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Sunset over the South Chinese Sea from a boat heading towards Scarborough Shoals from Subic Bay, Philippines, June 17, 2016.Sergey Ponomarev/The New York Times

While the geography of the South China Sea may not be familiar to many Canadians, the region is an increasingly important source of resources and is crisscrossed by crucial shipping routes. Over all, more than $5-trillion (U.S.) of trade passes through it every year.

On Tuesday, the Permanent Court of Arbitration in the Hague rejected China's claim to almost all of the South China Sea and its rich resources.

The court said there is no legal basis for China's centuries-old claim over the huge body of water, which had been challenged by the Philippine government. But the disputes over the region are probably far from over: China dismissed the ruling, saying the panel has no jurisdiction and it would not accept the decision.

China has been reclaiming land and building artificial islands in parts of the sea, and conducting more military activity.

The sea's bordering countries – China, Taiwan, Vietnam, Cambodia, Thailand, the Philippines, Malaysia, Brunei, Indonesia and Singapore – are all growing quickly, and the region is becoming central to the world's economy.

Among the key resources in the South China Sea:

Oil and gas

According to the U.S. Energy Information Administration, there are about 11 billion barrels of oil reserves and 190 trillion cubic feet of natural gas reserves in the South China Sea. But these are proven and probable resources, the EIA said, and the actual amount of recoverable resources could be considerably smaller.

However, the resource could also be much bigger, with some Chinese estimates as high as 125 billion barrels of oil and 500 trillion cubic feet of gas. The Chinese sometimes describe the area as a "second Persian Gulf."

Most of the currently producing oil and gas fields are along the shorelines and not in contested waters. While there is considerable potential in more remote parts of the area, there would be huge geologic and technical challenges in extracting the oil and gas, along with intractable political issues. In the southern part of the region, for example, Vietnam and Malaysia have tried to claim subsea resources, but China has objected strenuously.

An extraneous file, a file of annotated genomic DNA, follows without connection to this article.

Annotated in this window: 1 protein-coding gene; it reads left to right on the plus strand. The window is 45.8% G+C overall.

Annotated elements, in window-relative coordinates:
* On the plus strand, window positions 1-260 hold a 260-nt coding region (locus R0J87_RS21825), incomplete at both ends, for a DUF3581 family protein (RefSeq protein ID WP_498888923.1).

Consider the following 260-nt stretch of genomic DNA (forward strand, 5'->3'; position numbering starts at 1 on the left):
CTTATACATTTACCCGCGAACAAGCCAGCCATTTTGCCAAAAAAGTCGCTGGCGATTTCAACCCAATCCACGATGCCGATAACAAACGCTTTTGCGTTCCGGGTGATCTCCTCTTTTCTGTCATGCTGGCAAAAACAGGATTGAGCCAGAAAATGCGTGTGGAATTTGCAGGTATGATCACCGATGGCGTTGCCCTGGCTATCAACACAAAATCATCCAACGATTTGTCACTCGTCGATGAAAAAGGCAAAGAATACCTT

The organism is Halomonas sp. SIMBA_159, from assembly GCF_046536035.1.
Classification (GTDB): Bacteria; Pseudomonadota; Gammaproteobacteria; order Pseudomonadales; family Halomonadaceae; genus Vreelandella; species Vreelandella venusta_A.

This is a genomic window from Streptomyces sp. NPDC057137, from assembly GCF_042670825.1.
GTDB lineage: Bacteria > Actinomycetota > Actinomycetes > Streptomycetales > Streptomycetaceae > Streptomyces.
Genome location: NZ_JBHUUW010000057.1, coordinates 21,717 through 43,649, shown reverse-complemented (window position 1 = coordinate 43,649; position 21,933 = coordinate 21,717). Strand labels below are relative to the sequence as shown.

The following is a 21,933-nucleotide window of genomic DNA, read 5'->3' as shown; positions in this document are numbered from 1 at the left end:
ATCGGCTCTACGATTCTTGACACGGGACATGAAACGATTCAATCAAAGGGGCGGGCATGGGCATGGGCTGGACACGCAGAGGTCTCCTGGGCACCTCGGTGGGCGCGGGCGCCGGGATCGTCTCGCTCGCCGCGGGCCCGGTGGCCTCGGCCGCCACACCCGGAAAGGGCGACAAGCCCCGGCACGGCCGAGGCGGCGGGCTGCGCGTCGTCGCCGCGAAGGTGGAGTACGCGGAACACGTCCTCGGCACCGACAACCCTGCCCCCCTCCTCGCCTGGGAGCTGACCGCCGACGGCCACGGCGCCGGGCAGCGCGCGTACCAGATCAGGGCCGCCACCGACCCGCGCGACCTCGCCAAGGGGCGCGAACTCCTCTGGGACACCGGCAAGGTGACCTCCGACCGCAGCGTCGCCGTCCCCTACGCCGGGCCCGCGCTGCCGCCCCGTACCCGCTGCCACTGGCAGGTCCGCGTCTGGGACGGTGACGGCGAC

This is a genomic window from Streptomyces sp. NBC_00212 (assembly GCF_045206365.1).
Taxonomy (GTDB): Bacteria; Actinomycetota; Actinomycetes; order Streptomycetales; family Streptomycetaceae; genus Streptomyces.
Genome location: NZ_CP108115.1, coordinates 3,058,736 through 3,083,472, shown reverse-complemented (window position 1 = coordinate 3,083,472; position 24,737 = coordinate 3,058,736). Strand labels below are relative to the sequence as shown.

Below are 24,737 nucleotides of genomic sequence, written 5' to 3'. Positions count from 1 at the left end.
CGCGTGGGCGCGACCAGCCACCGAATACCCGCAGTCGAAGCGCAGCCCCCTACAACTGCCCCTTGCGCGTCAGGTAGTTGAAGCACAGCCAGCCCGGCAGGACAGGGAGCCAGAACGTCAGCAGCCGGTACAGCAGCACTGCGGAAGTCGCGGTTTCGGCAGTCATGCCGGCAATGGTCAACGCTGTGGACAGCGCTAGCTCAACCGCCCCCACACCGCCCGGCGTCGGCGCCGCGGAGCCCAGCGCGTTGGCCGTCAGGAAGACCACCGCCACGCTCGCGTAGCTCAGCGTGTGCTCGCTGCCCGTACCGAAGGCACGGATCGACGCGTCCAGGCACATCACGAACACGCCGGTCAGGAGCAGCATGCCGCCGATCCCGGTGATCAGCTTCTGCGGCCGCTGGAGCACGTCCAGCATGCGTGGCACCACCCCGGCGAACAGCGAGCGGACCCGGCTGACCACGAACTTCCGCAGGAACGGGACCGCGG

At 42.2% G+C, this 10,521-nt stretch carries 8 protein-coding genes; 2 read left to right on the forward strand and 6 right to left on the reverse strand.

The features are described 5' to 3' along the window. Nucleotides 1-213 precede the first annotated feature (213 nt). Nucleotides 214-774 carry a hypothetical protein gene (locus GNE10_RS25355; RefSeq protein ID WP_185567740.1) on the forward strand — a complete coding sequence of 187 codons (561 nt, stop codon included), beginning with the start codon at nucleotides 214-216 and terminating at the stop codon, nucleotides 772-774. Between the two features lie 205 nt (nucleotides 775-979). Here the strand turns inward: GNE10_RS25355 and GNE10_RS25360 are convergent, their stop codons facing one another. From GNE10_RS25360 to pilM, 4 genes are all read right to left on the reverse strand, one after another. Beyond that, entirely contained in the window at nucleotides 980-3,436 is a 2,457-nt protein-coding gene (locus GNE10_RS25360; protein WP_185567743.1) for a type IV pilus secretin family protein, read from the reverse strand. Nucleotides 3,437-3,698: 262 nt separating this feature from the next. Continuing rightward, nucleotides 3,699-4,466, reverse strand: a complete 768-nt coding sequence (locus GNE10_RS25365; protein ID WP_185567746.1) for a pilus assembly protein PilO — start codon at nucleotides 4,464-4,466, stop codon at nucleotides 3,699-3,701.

Fishery

The South China Sea accounts for about 10 per cent of all the fish caught in the world. The industry is particularly important to Asian countries, where protein from fish makes up about 22 per cent of the average diet, compared with the 16 per cent average worldwide.

With high population growth, demand for fish is growing and this is intensifying conflicts over fishing zones. The tensions are exacerbated because coastal fishing has been on the decline, and fishers are going farther afield into disputed waters.

Key competitors for the resource include Vietnam, the Philippines and China, where fishing is an important source of employment as well as food.

Shipping

The shipping routes in and out of the South China Sea are the busiest in the world. More than half of the world's merchant fleet tonnage passes through the three straits of Malacca, Sunda and Lombok that form the western entrance to the sea, according to the EIA.

Robert D. Kaplan, who has written a book about the sea called Asia's Cauldron, describes it as "the throat of the Western Pacific and Indian oceans – the mass of connective economic tissue where global sea routes coalesce."

A third of the world's crude oil and half of the world's liquid natural gas go through the sea, and those numbers are likely to rise with the growing demand for energy in Asia, along with new production in the region. Natural gas moves through the sea on its way to countries such as Japan and South Korea, while oil flows from the Persian Gulf to China and Japan.

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